Man in bed at night suffering insomnia from severe tinnitus and ringing in the ear.

Tinnitus often gets worse at night for the majority of the millions of individuals in the US that suffer with it. But what’s the reason for this? The ringing is a phantom sound due to some medical disorder like hearing loss, it isn’t an external sound. But none of that information can give an explanation as to why this ringing becomes louder during the night.

The real reason is pretty straightforward. To know why your tinnitus increases as you try to sleep, you need to know the hows and whys of this extremely common medical problem.

What is tinnitus?

To say tinnitus isn’t a real sound just compounds the confusion, but, for most people, that is true. It’s a noise no one else can hear. It sounds like air-raid sirens are going off in your ears but the person sleeping right beside you can’t hear it at all.

Tinnitus is an indication that something is not right, not a condition by itself. Substantial hearing loss is normally at the base of this condition. Tinnitus is often the first indication that hearing loss is setting in. Hearing loss tends to be gradual, so they don’t notice it until that ringing or buzzing starts. Your hearing is changing if you start to hear these sounds, and they’re alerting you of those changes.

What causes tinnitus?

Tinnitus is one of medical science’s biggest mysteries and doctors don’t have a clear comprehension of why it happens. It could be a symptom of numerous medical issues including inner ear damage. There are very small hair cells inside of your ears that vibrate in response to sound. Often, when these little hairs become damaged to the point that they can’t effectively send signals to the brain, tinnitus symptoms occur. Your brain translates these electrical signals into identifiable sounds.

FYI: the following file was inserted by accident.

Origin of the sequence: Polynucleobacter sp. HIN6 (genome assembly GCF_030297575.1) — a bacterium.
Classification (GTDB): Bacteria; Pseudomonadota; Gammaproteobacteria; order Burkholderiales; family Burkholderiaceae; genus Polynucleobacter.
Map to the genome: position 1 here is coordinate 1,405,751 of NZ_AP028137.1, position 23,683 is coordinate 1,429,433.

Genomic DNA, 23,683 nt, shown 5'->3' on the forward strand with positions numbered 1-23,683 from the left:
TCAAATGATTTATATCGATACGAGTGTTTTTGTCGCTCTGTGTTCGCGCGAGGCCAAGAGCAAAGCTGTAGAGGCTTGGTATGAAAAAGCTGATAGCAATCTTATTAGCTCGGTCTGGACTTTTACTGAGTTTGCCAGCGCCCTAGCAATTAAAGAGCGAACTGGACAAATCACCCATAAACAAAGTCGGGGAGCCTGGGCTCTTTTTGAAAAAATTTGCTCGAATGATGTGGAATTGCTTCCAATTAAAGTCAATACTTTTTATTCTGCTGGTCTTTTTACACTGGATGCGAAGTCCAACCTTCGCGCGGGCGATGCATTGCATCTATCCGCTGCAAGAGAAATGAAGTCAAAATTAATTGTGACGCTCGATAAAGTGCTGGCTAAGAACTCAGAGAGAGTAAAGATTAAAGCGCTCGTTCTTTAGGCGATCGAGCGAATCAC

The current theory regarding tinnitus has to do with the absence of sound. The brain remains on the alert to receive these messages, so when they don’t come, it fills in that space with the phantom sound of tinnitus. It attempts to compensate for sound that it’s not receiving.

That would clarify a few things regarding tinnitus. Why it can be a result of so many medical conditions, like age-related hearing loss, high blood pressure, and concussions, for starters. That could also be the reason why the symptoms get louder at night sometimes.

Why does tinnitus get worse at night?

You may not even realize it, but your ear is picking up some sounds during the day. It will faintly hear sounds coming from a different room or around the corner. But at night, when you’re trying to sleep, it gets really quiet.

All of a sudden, the brain is thrown into confusion as it listens for sound to process. When faced with total silence, it resorts to creating its own internal sounds. Hallucinations, including phantom sounds, are frequently the result of sensory deprivation as the brain attempts to create input where none exists.

In other words, it’s too quiet at night so your tinnitus seems worse. Producing sound may be the solution for people who can’t sleep because of that aggravating ringing in the ear.

How to generate noise at night

For some people suffering from tinnitus, all they require is a fan running in the background. Just the noise of the motor is enough to decrease the ringing.

But you can also buy devices that are exclusively made to lessen tinnitus sounds. Environmental sounds, like ocean waves or rain, are produced by these “white noise machines”. The soft noise calms the tinnitus but isn’t disruptive enough to keep you awake like keeping the TV on might do. Alternatively, you could try an app that plays soothing sounds from your smartphone.

What else can worsen tinnitus symptoms?

Your tinnitus symptoms can be amplified by other things besides lack of sound. For example, if you’re indulging in too much alcohol before bed, that could be a contributing factor. Tinnitus also tends to worsen if you’re under stress and certain medical issues can result in a flare-up, too, like high blood pressure. Call us for an appointment if these tips aren’t helping or if you’re feeling dizzy when your tinnitus symptoms are present.

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The site information is for educational and informational purposes only and does not constitute medical advice. To receive personalized advice or treatment, schedule an appointment.

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